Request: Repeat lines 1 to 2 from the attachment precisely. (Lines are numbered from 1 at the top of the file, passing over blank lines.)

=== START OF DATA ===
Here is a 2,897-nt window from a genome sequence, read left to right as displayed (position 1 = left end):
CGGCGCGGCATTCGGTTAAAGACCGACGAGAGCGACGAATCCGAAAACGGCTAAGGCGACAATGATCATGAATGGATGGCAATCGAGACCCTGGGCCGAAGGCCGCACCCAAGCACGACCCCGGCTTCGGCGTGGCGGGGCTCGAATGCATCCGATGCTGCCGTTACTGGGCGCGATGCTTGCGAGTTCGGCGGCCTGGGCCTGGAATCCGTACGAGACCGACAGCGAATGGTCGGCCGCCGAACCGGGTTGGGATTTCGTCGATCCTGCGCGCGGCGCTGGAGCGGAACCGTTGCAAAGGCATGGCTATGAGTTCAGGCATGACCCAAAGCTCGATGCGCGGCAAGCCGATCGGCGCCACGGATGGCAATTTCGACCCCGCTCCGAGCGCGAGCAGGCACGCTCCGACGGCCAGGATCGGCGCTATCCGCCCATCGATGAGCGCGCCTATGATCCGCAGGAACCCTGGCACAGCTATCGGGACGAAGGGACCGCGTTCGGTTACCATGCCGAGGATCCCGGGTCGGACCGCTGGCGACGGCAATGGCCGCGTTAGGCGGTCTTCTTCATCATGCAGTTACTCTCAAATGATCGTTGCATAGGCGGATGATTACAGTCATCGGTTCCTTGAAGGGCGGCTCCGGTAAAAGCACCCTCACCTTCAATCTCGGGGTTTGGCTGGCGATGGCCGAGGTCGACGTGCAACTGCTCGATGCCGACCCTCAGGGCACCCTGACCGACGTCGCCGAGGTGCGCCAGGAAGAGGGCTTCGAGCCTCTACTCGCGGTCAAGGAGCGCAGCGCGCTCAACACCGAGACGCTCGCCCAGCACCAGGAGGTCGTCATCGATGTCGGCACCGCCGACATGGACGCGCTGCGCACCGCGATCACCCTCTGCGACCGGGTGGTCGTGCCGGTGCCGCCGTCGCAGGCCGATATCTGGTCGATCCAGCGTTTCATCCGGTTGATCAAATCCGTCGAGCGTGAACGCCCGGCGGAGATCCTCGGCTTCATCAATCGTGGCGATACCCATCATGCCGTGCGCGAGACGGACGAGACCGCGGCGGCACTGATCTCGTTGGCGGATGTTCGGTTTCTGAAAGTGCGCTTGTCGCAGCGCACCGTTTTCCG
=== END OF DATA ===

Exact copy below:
Here is a 2,897-nt window from a genome sequence, read left to right as displayed (position 1 = left end):
CGGCGCGGCATTCGGTTAAAGACCGACGAGAGCGACGAATCCGAAAACGGCTAAGGCGACAATGATCATGAATGGATGGCAATCGAGACCCTGGGCCGAAGGCCGCACCCAAGCACGACCCCGGCTTCGGCGTGGCGGGGCTCGAATGCATCCGATGCTGCCGTTACTGGGCGCGATGCTTGCGAGTTCGGCGGCCTGGGCCTGGAATCCGTACGAGACCGACAGCGAATGGTCGGCCGCCGAACCGGGTTGGGATTTCGTCGATCCTGCGCGCGGCGCTGGAGCGGAACCGTTGCAAAGGCATGGCTATGAGTTCAGGCATGACCCAAAGCTCGATGCGCGGCAAGCCGATCGGCGCCACGGATGGCAATTTCGACCCCGCTCCGAGCGCGAGCAGGCACGCTCCGACGGCCAGGATCGGCGCTATCCGCCCATCGATGAGCGCGCCTATGATCCGCAGGAACCCTGGCACAGCTATCGGGACGAAGGGACCGCGTTCGGTTACCATGCCGAGGATCCCGGGTCGGACCGCTGGCGACGGCAATGGCCGCGTTAGGCGGTCTTCTTCATCATGCAGTTACTCTCAAATGATCGTTGCATAGGCGGATGATTACAGTCATCGGTTCCTTGAAGGGCGGCTCCGGTAAAAGCACCCTCACCTTCAATCTCGGGGTTTGGCTGGCGATGGCCGAGGTCGACGTGCAACTGCTCGATGCCGACCCTCAGGGCACCCTGACCGACGTCGCCGAGGTGCGCCAGGAAGAGGGCTTCGAGCCTCTACTCGCGGTCAAGGAGCGCAGCGCGCTCAACACCGAGACGCTCGCCCAGCACCAGGAGGTCGTCATCGATGTCGGCACCGCCGACATGGACGCGCTGCGCACCGCGATCACCCTCTGCGACCGGGTGGTCGTGCCGGTGCCGCCGTCGCAGGCCGATATCTGGTCGATCCAGCGTTTCATCCGGTTGATCAAATCCGTCGAGCGTGAACGCCCGGCGGAGATCCTCGGCTTCATCAATCGTGGCGATACCCATCATGCCGTGCGCGAGACGGACGAGACCGCGGCGGCACTGATCTCGTTGGCGGATGTTCGGTTTCTGAAAGTGCGCTTGTCGCAGCGCACCGTTTTCCG